Expectations plummet after “Energy” Summit… Time to wake up, Europe!

In the wake of the first EU summit dedicated to Energy on February 4th 2011, I think it is crucial to be reminded why the EU’s energy future, and the choices made today, matter, and why, when it comes to climate change, we must act now.

“Dedicated”, it turned out, was rather a strong word for a Council meeting that became as much preoccupied with innovation, stability in the euro zone, and events in Egypt, as with Europe’s energy future. The outcome of the summit was certainly not a binding target on energy efficiency. Anyone listening to the lip service EU officials have been paying to the greatest of all energy sources – the energy we don’t use – and the economic and environmental benefits touted in its favour, might have hoped for one…

Friends of the Earth Europe encourage the EU leaders to get behind a binding energy savings target

But no, the Council Conclusions have the strange outcome of moving forward in words, but backwards in deeds. They state that the “2020 20% energy efficiency target as agreed by the June 2010 European Council, which is presently not on track, must be delivered”, but then go on to agree to review energy-efficiency policy only in 2013, instead of 2012 as previously planned, and plan to consider further measures only “if necessary“.

The conclusions emphasize that the Commission’s upcoming proposal for a new Energy Efficiency Plan should concentrate on “policies and measures across the full energy supply chain” without even mentioning the role for energy demand.

What’s more, before even the first mention of energy efficiency, there is an explicit reference to exploring European deposits of shale gas and oil shale. Risky and expensive, these “unconventional” energy sources require energy-intensive and aquifer (ground water) depleting means of extraction, to get ever less energy in return for the energy you put in, combined with often dire environmental effects. The fact that the EU is even considering such exploits demonstrates the desperate scramble for new, ever-riskier and more damaging fossil-fuels – hardly surprising when everything in our socio-economic set-up depends on them: industry, transport, housing, pharmaceuticals, agriculture – instead of kicking the habit.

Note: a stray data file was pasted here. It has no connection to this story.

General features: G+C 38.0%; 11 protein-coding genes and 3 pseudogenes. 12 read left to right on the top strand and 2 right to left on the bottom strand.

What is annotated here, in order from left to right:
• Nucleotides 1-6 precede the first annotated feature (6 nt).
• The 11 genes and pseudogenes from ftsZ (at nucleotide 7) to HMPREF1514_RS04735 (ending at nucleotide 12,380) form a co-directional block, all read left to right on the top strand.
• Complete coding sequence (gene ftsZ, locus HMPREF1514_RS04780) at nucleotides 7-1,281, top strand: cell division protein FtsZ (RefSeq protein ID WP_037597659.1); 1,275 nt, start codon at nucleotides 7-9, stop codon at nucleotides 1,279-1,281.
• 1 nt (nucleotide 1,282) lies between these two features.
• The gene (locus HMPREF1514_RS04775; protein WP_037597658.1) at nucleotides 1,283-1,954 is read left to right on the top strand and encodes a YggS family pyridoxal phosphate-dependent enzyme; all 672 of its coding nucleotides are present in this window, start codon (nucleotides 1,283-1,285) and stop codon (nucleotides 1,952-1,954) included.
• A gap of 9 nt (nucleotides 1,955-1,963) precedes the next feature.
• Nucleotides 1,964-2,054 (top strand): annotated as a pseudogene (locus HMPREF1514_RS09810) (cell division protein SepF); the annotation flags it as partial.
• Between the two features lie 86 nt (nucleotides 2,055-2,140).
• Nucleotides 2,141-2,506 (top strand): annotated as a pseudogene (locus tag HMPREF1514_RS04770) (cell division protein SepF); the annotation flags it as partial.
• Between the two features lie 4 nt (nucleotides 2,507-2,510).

The provision of energy to EU citizens, and likewise to every citizen of the world, in countries that are rich, poor, democratic, autocratic, and every mixture in between, must be considered within the constraints of climate change, as well as existing inequalities, injustices and resource-fueled conflicts.

As International Climate Negotiations take us not-far-enough-and-far-too-slowly, the policy decisions regarding energy infrastructure priorities, energy demand and supply, continue to be made. Decisions made this spring will in part determine the direction energy policy takes at a European level, through to 2020. Yet the mood of urgency, determination to exceed expectations regarding CO2 emissions, renewable energy provision and energy efficiency is entirely lacking.

Member states drag their heals, constrained by domestic considerations, external events, ideological frameworks, perceived security threats, financial fears, the reliance on tax revenue from fossil fuels, institutional inertia and other outdated priorities. The Commission’s plans are not radical enough and the Parliament’s plea for binding energy efficiency targets has gone unheard.